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Stromae says racism is a 'fake problem'

(Photo Credit: Bertrand Vandeloise)

By Robert "Rob" Redding Jr.

Editor & Publisher

BRUSSELS, Nov. 26, 2013, 8 p.m. - Belgian singer Stromae says that racism is a "fake problem" that people use to be "angry."

"The problem is not racism," said Stromae, whose real name is Paul Van Haver. "The problem is not community. The problem is just money. I think that people get angry and I think that's the problem...It could be a reason to fight against people and find fake solutions."

The hit artist - who says he has been called a "monkey" as a racial slur while being raised in Brussels - is known for a his musical mix of sobering poetry and realism. It is this sometimes stinging realism that made him sing about being called a monkey in the streets of Brussels that has now taken him to the top of the charts in 19 European countries, more than 40 million views on YouTube, 388,000 followers on Twitter, and receiving an award for Best Belgian Act at the MTV Europe Music Awards.

During a wide-ranging interview with the Redding News Review radio program, Stromae said one of the album's biggest hits "Formidable" was about being verbally attacked by a homeless man while walking the streets of Brussels with his "first love" and about monkey being a "famous word" or slur that blacks are called in Belgium.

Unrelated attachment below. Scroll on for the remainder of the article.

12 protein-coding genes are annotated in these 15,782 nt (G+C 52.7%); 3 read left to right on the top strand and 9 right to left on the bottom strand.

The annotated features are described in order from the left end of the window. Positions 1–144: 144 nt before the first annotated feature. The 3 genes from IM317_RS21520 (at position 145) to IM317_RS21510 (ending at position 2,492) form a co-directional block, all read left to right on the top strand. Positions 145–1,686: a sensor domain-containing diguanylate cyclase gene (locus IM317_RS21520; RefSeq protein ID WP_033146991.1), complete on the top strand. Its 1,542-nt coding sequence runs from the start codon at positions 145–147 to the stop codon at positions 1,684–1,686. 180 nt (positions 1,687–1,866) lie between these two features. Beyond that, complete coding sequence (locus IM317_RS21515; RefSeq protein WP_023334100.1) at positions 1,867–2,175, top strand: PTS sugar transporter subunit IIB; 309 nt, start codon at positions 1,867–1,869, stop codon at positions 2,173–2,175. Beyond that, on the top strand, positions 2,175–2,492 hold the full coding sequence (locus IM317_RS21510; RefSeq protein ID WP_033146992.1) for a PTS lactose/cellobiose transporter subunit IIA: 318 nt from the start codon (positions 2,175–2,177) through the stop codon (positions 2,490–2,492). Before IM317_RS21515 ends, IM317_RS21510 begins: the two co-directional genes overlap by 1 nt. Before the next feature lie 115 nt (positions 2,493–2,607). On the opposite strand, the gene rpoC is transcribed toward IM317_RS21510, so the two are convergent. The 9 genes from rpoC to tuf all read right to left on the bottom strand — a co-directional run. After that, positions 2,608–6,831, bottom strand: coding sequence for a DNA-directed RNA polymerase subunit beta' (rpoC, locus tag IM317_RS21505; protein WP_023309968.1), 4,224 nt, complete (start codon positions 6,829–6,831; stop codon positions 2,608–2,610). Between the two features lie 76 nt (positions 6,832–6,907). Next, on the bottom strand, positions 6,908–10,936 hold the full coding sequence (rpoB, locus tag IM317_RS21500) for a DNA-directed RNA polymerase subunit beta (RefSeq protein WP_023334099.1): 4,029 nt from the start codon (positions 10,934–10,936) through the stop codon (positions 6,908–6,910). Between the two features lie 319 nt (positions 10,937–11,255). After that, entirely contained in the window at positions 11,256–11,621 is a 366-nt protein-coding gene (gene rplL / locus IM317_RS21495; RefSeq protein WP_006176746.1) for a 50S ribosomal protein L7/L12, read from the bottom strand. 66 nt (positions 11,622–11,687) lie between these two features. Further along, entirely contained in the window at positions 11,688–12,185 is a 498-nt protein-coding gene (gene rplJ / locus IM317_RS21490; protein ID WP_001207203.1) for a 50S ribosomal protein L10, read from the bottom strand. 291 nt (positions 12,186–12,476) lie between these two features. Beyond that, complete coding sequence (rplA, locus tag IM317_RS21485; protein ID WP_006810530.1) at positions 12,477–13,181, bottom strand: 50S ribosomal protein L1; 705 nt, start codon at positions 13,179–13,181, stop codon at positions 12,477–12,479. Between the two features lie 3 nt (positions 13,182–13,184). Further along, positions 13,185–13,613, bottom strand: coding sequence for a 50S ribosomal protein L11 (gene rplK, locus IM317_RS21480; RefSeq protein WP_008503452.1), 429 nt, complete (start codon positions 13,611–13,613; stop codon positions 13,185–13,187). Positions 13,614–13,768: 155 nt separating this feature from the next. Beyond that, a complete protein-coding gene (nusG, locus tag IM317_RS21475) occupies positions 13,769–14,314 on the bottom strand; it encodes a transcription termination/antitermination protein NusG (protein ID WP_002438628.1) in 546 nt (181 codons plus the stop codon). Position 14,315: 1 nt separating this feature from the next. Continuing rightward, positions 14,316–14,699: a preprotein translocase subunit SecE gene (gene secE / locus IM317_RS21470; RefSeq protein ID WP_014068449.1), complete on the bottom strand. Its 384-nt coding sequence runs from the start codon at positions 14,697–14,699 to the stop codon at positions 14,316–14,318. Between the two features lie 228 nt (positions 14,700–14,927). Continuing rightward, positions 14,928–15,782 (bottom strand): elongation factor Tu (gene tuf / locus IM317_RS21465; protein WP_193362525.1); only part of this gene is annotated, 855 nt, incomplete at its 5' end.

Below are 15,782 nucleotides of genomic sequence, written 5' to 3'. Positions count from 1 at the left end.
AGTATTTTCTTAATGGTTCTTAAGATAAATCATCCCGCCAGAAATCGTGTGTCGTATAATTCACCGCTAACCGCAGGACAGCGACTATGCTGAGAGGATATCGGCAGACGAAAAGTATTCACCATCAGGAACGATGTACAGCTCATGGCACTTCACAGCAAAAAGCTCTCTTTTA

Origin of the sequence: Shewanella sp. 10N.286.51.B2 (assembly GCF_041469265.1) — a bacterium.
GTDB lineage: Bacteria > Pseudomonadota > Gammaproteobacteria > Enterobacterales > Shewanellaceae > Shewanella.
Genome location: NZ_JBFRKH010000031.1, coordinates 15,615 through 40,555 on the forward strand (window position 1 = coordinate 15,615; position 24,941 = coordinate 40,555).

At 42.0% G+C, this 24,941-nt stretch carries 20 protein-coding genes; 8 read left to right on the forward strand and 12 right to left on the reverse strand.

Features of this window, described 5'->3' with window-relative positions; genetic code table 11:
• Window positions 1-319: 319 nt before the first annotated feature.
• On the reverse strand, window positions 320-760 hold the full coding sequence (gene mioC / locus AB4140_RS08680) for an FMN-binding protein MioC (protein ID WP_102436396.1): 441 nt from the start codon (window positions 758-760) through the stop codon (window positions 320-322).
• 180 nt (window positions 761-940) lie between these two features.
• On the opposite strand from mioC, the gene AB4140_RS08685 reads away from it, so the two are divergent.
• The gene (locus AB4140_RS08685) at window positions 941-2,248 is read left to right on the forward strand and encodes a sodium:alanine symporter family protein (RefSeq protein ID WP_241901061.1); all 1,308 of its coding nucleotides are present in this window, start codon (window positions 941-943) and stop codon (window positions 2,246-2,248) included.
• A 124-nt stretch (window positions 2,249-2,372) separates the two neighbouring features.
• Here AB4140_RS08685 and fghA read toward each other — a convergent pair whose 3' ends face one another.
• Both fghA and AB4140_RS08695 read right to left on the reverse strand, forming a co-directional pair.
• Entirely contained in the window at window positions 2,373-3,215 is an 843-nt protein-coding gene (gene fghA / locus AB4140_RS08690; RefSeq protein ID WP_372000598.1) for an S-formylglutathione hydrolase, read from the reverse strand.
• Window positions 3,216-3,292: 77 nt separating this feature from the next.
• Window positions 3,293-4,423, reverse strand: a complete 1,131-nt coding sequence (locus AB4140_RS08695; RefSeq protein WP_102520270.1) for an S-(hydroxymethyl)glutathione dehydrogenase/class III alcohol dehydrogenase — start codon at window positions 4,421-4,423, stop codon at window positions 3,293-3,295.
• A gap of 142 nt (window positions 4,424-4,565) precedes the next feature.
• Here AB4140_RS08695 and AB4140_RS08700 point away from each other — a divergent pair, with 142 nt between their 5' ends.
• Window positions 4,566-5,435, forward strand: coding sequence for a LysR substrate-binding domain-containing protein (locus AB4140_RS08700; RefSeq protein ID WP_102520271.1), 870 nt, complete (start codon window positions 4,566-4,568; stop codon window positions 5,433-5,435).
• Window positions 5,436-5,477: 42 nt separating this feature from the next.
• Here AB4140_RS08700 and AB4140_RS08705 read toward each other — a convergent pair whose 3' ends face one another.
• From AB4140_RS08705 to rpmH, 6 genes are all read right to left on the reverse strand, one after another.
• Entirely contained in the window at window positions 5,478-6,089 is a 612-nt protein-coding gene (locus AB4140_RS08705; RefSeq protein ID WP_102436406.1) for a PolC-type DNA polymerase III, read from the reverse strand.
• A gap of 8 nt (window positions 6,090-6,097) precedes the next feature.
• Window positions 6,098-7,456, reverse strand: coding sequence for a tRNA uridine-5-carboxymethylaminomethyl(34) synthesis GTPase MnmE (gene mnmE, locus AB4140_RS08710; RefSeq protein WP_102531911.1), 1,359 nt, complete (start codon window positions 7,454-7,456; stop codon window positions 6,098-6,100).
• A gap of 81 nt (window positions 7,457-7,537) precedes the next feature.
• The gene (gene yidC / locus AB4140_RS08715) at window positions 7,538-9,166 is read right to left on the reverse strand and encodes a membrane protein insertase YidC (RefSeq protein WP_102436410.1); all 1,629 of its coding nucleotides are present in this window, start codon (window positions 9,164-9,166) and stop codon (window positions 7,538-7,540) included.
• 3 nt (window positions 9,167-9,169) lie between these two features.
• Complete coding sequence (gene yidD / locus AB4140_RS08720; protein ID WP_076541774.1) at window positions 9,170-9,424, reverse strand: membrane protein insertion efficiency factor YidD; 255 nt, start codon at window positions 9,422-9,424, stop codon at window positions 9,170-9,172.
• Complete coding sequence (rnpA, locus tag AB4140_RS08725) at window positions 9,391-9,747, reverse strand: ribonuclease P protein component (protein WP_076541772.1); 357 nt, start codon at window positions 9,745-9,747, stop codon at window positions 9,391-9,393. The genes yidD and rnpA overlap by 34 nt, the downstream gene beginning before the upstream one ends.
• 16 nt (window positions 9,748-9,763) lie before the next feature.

"You should be really sad to say that to somebody that you don't know," he said of a man who once called him a monkey.

Stromae, who was born of a Dutch mother and Rwandan father, said that he actually finds it funny.

"To laugh about that in place of being angry," he said. "Because it is energy just lost and I don't think that it is really important."

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Stromae lauds his mother for helping shape his consciousness with trips to Bolivia and Peru. He said the trips helped him learn that they were really "not so poor" and that racism can apply to any race against another. His father died during the country's genocide.

"I thought that racism could exist only from white people to not white people...even if you are black you can be racist."

Although his father was from Africa, where men are killed if they are gay, he defended dressing as half man and half woman for his latest song "All the same".

"We don't talk a lot about sexuality in [the black] family," he said, "but I think the black communities are really open about sex between ... men and women."

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The 28-year-old considers himself a "documentarist" of life and his music is the way he delivers his message.

His performances have been compared to Jacques Brel and Morrissey.  But he says his career is way too short for those comparisons.

Listen to the interview:

 

  


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